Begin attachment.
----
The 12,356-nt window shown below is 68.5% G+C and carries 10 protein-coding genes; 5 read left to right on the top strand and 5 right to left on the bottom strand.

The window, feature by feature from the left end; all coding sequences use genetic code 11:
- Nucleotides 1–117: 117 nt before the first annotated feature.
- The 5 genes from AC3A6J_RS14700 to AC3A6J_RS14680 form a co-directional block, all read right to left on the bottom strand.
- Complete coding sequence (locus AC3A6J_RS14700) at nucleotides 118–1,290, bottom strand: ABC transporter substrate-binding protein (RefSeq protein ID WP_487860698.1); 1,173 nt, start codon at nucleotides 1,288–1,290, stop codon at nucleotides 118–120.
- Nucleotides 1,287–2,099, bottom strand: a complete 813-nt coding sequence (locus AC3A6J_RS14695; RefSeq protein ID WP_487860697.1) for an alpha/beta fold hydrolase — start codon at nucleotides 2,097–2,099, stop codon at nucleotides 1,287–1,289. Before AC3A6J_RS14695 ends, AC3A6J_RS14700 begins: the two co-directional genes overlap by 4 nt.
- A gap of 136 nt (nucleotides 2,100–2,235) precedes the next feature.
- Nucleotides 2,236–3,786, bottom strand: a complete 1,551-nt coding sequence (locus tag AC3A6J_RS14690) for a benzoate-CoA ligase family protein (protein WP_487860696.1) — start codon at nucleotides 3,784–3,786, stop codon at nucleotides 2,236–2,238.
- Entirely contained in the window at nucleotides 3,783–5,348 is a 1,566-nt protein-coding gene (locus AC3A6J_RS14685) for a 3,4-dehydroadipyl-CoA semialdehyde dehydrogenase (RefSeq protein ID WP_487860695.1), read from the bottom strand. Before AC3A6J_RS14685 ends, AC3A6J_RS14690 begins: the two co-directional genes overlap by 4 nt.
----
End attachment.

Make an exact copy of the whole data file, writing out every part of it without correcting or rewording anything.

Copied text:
The 12,356-nt window shown below is 68.5% G+C and carries 10 protein-coding genes; 5 read left to right on the top strand and 5 right to left on the bottom strand.

The window, feature by feature from the left end; all coding sequences use genetic code 11:
- Nucleotides 1–117: 117 nt before the first annotated feature.
- The 5 genes from AC3A6J_RS14700 to AC3A6J_RS14680 form a co-directional block, all read right to left on the bottom strand.
- Complete coding sequence (locus AC3A6J_RS14700) at nucleotides 118–1,290, bottom strand: ABC transporter substrate-binding protein (RefSeq protein ID WP_487860698.1); 1,173 nt, start codon at nucleotides 1,288–1,290, stop codon at nucleotides 118–120.
- Nucleotides 1,287–2,099, bottom strand: a complete 813-nt coding sequence (locus AC3A6J_RS14695; RefSeq protein ID WP_487860697.1) for an alpha/beta fold hydrolase — start codon at nucleotides 2,097–2,099, stop codon at nucleotides 1,287–1,289. Before AC3A6J_RS14695 ends, AC3A6J_RS14700 begins: the two co-directional genes overlap by 4 nt.
- A gap of 136 nt (nucleotides 2,100–2,235) precedes the next feature.
- Nucleotides 2,236–3,786, bottom strand: a complete 1,551-nt coding sequence (locus tag AC3A6J_RS14690) for a benzoate-CoA ligase family protein (protein WP_487860696.1) — start codon at nucleotides 3,784–3,786, stop codon at nucleotides 2,236–2,238.
- Entirely contained in the window at nucleotides 3,783–5,348 is a 1,566-nt protein-coding gene (locus AC3A6J_RS14685) for a 3,4-dehydroadipyl-CoA semialdehyde dehydrogenase (RefSeq protein ID WP_487860695.1), read from the bottom strand. Before AC3A6J_RS14685 ends, AC3A6J_RS14690 begins: the two co-directional genes overlap by 4 nt.